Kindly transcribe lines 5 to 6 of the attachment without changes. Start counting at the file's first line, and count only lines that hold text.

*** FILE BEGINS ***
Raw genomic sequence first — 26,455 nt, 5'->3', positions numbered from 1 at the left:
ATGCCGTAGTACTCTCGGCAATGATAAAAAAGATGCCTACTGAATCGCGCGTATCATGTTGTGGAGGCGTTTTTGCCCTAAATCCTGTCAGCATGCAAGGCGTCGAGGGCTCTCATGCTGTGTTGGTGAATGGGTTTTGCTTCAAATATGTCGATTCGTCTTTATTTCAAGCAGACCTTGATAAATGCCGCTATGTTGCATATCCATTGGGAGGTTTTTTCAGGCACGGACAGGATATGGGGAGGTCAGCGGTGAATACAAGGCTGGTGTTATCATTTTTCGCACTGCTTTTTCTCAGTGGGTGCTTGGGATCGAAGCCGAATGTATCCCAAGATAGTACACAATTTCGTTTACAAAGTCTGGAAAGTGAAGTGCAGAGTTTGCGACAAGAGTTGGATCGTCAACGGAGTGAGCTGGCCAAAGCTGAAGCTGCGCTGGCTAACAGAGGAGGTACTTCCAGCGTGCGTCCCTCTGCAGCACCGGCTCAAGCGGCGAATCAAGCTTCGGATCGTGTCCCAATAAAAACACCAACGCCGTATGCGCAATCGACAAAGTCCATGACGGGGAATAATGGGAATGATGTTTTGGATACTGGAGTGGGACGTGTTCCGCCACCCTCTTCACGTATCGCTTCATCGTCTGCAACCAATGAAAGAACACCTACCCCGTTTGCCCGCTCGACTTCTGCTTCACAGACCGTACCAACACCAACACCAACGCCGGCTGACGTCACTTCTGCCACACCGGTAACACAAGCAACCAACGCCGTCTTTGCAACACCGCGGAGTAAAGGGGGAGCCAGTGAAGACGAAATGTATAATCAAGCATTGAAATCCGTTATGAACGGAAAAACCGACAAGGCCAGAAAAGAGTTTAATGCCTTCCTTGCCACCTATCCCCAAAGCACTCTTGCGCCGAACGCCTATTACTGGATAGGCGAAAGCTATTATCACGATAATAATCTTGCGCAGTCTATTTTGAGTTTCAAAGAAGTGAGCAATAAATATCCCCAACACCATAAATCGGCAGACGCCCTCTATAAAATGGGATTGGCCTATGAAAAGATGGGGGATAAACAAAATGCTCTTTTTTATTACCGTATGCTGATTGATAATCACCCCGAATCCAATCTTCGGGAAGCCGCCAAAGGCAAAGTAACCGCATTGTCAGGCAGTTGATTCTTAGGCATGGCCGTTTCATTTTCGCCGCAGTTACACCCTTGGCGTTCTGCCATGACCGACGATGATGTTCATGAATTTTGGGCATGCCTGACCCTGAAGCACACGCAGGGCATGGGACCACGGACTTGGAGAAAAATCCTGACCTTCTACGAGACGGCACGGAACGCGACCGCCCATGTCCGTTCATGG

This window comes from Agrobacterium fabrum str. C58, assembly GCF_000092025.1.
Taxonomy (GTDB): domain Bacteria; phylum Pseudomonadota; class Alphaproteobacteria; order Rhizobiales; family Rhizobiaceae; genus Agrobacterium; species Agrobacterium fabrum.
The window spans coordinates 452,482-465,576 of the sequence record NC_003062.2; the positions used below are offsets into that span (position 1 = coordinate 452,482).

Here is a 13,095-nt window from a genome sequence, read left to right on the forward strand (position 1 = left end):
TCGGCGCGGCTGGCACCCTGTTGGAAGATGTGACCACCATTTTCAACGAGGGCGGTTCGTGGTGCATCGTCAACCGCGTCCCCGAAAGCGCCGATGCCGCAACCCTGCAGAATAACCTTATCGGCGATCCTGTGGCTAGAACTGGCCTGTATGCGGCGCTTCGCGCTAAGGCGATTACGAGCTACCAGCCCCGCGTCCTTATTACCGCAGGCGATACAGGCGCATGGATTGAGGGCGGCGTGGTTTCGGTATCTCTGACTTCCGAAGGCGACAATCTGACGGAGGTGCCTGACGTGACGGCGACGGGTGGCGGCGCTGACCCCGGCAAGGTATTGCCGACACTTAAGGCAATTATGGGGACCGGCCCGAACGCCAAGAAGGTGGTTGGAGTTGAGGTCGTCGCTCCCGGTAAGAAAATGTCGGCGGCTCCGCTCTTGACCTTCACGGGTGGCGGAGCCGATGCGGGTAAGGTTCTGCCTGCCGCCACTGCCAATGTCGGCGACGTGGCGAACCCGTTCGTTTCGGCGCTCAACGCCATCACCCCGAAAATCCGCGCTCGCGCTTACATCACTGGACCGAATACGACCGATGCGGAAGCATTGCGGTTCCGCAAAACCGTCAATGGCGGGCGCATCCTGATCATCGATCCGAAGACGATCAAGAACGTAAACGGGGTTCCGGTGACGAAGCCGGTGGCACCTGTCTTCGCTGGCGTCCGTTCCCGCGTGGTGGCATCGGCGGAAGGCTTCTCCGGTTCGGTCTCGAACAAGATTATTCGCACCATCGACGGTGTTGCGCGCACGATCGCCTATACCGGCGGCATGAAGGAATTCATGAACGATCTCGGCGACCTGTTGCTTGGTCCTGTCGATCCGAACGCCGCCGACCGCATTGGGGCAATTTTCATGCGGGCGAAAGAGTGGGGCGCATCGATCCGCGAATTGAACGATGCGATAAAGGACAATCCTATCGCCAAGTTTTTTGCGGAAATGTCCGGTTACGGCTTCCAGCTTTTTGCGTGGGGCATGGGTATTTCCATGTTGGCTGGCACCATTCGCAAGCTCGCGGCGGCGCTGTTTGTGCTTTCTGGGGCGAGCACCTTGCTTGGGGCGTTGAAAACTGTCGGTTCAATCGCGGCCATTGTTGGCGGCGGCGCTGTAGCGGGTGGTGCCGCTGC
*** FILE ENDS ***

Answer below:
The window spans coordinates 452,482-465,576 of the sequence record NC_003062.2; the positions used below are offsets into that span (position 1 = coordinate 452,482).

Here is a 13,095-nt window from a genome sequence, read left to right on the forward strand (position 1 = left end):